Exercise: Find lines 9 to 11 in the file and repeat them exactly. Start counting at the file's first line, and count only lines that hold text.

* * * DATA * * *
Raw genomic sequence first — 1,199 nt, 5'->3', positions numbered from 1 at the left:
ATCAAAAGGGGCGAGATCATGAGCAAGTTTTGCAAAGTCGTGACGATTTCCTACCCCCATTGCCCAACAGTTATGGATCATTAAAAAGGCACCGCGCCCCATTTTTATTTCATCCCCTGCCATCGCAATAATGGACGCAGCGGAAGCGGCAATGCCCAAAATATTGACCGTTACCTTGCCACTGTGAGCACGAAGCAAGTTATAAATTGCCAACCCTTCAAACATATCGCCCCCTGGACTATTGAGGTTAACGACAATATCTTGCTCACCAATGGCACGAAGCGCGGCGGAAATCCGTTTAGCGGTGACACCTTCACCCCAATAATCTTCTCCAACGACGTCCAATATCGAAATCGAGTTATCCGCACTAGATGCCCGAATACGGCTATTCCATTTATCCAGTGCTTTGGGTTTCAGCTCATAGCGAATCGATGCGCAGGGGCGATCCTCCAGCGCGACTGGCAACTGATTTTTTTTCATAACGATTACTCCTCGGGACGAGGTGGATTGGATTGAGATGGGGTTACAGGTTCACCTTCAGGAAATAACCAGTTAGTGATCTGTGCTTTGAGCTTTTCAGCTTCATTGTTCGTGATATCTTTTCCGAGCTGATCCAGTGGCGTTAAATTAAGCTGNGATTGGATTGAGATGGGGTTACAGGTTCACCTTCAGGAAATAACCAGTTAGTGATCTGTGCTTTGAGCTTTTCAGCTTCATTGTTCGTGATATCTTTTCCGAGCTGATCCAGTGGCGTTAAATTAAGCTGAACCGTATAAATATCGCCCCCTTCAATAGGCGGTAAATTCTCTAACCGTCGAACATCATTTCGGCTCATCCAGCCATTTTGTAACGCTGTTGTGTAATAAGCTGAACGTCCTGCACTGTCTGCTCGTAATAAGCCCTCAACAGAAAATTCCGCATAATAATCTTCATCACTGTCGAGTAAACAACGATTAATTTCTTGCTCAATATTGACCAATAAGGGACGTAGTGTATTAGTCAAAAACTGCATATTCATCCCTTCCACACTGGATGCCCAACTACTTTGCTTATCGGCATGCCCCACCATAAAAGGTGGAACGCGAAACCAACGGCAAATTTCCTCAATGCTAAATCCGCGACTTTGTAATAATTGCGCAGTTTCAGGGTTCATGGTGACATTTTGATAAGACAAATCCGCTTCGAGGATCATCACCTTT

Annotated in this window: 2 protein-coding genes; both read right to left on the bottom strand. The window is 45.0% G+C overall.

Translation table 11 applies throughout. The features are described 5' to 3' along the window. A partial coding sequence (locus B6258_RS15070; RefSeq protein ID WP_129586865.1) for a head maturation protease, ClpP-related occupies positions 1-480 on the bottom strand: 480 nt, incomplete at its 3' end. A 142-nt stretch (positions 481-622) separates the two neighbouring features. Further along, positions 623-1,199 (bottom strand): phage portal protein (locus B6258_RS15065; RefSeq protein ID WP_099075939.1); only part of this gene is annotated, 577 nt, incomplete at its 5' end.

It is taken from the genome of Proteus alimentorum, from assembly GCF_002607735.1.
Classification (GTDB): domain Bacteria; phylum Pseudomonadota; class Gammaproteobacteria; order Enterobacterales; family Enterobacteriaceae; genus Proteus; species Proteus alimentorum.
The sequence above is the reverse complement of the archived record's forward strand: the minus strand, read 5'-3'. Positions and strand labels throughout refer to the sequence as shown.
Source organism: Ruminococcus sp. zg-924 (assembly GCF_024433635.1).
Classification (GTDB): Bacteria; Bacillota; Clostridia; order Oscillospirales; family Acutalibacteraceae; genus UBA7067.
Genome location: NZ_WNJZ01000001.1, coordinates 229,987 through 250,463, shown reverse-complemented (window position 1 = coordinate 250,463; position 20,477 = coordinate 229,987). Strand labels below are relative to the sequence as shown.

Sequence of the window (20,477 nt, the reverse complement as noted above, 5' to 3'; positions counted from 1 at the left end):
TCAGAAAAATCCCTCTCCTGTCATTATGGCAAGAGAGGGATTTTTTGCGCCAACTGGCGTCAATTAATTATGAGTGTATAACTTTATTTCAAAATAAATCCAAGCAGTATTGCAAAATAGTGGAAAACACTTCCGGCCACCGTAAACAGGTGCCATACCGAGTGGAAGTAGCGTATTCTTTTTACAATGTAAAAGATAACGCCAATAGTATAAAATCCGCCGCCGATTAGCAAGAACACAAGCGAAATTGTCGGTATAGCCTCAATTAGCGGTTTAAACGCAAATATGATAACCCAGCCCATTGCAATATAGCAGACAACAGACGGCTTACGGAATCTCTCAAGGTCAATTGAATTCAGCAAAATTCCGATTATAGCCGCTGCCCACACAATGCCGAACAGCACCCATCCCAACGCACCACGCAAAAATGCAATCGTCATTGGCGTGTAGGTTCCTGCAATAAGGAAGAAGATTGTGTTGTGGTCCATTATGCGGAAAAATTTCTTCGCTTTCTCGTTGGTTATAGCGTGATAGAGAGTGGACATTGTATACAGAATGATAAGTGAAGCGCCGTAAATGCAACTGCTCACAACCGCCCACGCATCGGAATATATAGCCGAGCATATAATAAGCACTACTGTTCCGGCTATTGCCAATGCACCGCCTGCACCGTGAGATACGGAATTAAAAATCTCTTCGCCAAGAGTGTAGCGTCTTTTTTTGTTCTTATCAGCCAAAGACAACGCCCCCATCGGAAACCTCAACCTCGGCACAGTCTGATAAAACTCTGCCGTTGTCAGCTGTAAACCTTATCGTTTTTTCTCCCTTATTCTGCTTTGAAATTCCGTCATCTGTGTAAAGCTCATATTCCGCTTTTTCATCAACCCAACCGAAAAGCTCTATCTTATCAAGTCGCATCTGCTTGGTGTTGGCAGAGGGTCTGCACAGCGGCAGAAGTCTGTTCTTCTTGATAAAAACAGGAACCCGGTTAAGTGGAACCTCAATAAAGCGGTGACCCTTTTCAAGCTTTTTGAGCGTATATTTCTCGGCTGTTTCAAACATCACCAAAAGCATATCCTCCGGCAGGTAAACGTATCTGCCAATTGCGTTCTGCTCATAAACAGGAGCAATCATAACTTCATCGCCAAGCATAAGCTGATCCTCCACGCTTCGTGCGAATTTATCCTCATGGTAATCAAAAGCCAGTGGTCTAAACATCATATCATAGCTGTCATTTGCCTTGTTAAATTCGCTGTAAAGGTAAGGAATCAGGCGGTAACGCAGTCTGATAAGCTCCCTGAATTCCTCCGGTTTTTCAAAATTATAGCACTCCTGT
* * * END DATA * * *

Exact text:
Classification (GTDB): Bacteria; Bacillota; Clostridia; order Oscillospirales; family Acutalibacteraceae; genus UBA7067.
Genome location: NZ_WNJZ01000001.1, coordinates 229,987 through 250,463, shown reverse-complemented (window position 1 = coordinate 250,463; position 20,477 = coordinate 229,987). Strand labels below are relative to the sequence as shown.

Sequence of the window (20,477 nt, the reverse complement as noted above, 5' to 3'; positions counted from 1 at the left end):